The Songlines of Key West: The Other World
Travel Stories: In a three-part series, Bill Belleville burrows deep into the spirit of the mythic island. Part two: Into ancient reefs and mangrove islands.
Unlike the Tarot and palm readers back on Duval Street, the cosmos isn’t dogmatically packaged. On the last outing, Victoria dragged me behind the boat in deeper water on a ski rope, and I gripped a wooden tow board that allowed me to dive and spin like a giant human fish, more of a rush than a revelation. Other times, we’ve fished and even scuba dived.
Like most native “Conchs,” she’s also one hell of a navigator—tourist boaters unfamiliar with the shallows around Key West often run aground or become stranded in a falling tide. Beyond the bridge, we glide across the shallow hardbottom, aiming for some offshore keys. I look at the map and see islands named Woman, Man, Ballast, Joe Ingram, Little Mullet, Crawfish. Most are a fret of red mangroves with little solid land, but some are rimmed with white sand, and a few larger ones hold pine rockland and tropical hardwood hammocks.
As we approach the first island, she throttles back and we skim around the edges at idle speed so as not to disturb any of the wading birds that nest here. Victoria points out a sandy shore where she once had a tree house, cruising out here at age 10 in a boat her dad built for her.
Ospreys swoop overhead, and I notice their plumage is much more vibrant than the ones I know back home in Sanford on the St. Johns River. We spook a large southern stingray, and it swims away, undulating its wings like a large underwater bird. At the surface, a half dozen Atlantic needlefish flit nervously, and a few feet below, a school of silverside anchovies flash in one great unified movement. Sharks will follow the tide into the mangroves to hunt, as opportunistic as the pirates and wreckers ever were.
We head for the “Mermaid Pool,” a deep tidal creek that runs through one of the clutch of mangrove islands in the distance. Playing the straight man, I ask Victoria if the mermaids will be there, and she says: They’re always there when I’m there.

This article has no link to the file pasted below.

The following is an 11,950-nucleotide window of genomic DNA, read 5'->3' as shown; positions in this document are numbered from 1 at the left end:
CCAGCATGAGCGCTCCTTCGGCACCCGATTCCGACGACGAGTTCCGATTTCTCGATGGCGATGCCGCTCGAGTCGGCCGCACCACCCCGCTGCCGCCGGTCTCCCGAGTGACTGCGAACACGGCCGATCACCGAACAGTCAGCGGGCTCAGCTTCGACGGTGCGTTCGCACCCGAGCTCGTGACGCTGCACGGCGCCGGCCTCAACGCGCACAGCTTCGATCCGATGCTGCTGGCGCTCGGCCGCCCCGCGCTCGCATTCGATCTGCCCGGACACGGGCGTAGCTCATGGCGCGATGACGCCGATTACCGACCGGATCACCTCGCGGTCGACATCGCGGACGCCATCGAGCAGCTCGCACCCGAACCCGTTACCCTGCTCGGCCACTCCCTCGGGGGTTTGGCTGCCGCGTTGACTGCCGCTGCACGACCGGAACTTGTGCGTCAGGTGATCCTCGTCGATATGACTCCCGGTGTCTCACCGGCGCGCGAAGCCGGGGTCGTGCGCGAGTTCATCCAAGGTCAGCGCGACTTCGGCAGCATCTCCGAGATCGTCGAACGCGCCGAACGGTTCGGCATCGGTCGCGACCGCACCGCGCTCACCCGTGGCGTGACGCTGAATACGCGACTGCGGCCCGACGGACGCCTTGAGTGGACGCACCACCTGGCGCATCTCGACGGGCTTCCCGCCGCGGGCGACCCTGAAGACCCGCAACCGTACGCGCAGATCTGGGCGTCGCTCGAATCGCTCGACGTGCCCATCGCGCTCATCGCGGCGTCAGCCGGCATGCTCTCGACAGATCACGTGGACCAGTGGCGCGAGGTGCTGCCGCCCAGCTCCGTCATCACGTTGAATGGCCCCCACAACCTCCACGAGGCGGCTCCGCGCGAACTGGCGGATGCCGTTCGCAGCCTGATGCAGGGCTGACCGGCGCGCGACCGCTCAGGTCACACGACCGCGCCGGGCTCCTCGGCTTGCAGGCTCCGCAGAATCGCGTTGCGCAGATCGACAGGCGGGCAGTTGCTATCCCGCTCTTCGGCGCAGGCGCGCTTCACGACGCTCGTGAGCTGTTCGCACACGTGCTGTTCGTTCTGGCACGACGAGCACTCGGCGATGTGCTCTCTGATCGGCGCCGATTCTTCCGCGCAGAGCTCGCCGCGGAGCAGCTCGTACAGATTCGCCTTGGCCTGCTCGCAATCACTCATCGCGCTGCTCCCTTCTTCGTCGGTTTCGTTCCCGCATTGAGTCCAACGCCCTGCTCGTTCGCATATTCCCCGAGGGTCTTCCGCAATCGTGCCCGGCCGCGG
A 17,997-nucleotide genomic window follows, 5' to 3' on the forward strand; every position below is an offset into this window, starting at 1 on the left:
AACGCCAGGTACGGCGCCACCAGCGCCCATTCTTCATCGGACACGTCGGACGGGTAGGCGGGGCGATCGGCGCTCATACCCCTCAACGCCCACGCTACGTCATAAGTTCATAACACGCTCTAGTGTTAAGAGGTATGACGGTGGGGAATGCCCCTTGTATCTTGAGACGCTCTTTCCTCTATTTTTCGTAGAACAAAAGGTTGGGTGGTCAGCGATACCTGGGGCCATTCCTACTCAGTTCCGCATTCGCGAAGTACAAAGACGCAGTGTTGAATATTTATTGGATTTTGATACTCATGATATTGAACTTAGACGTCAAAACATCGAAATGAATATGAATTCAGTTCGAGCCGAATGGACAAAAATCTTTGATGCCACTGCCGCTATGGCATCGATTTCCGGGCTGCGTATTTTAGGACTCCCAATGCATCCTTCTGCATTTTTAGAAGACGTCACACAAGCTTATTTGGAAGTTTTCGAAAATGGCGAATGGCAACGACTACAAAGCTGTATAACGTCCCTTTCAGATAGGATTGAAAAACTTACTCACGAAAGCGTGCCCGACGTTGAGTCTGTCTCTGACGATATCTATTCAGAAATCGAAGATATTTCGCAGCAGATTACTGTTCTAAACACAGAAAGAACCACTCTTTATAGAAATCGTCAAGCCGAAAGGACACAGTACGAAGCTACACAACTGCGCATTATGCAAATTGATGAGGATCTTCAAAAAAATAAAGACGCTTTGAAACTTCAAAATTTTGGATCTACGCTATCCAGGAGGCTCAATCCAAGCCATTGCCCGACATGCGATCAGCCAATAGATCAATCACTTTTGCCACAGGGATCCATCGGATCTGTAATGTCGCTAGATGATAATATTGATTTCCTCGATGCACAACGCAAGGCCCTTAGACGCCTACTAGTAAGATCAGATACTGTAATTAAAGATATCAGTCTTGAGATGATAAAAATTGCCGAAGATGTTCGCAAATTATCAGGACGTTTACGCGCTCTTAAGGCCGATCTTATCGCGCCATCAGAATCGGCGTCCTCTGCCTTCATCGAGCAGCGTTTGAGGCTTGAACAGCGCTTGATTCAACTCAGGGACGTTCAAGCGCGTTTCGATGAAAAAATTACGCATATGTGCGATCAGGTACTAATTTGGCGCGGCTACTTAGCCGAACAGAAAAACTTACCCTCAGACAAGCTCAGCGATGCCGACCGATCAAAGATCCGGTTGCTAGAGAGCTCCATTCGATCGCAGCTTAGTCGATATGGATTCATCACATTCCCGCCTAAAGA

There are two massive wildlife refuges here that together protect more than 600 square miles of water and ephemeral land, ranging north to Marathon and west to the Marquesas, not far from where treasure hunter Mel Fisher discovered the Atocha. We zigzag through the shallow water to avoid grounding, Victoria reminding me, “You can’t get anywhere in Key West by following a straight line.”
On the horizon, the mangrove isles seem disembodied, floating in perfect mirages just above the water. The Spanish first charted these keys as “Los Martires” for the suffering martyrs who lost their heads back in the Old World, a trick of illusion informing geography.
Susan, an avid scuba diver, tells me she now sees a flamboyant species known as the lion fish out on the local reefs, a saltwater aquarium import from the Pacific now gone wild after being released here. It’s a wonderfully gilded animal, as ornate as the passion flower back ashore. But it’s loaded with neurotoxins and a sting can pack a powerful punch. Key West, says Susan, is full of such exotics, some of them underwater, and some of them on the streets and in the bars.
Inside the tidal creek, Victoria noses the boat into a natural hurricane hole where we tie off to a mangrove. Beneath us is the berm of limestone that was once a coral reef; the top of it is now covered with a marine community known as “hardbottom”—sponges and bryozoans and star corals, all studded with algal plants in the form of little feathers and trees. At ten to 15 feet, it’s shallow enough to snorkel, and so we all gear up to do so, no need to clank about with heavy tanks and weights.
Victoria tells us of folks who like to announce their food chain preeminence by splashing loudly overboard, simply because they can.
“How would you like it if someone jumped into your bedroom unannounced?” she says. Clearly, Victoria’s tenacious as hell—but she’s also gentle enough to care about the consequences of our visit. “We’re guests out here,” she adds, smiling. “So we ought to be polite about it.”
The five of us slip easily over the gunnels of the boat wearing masks, snorkels and fins, taking care to disturb the water under us as little as possible. Besides simply being “polite,” we’re also far more likely to see marine critters if we don’t thrash about.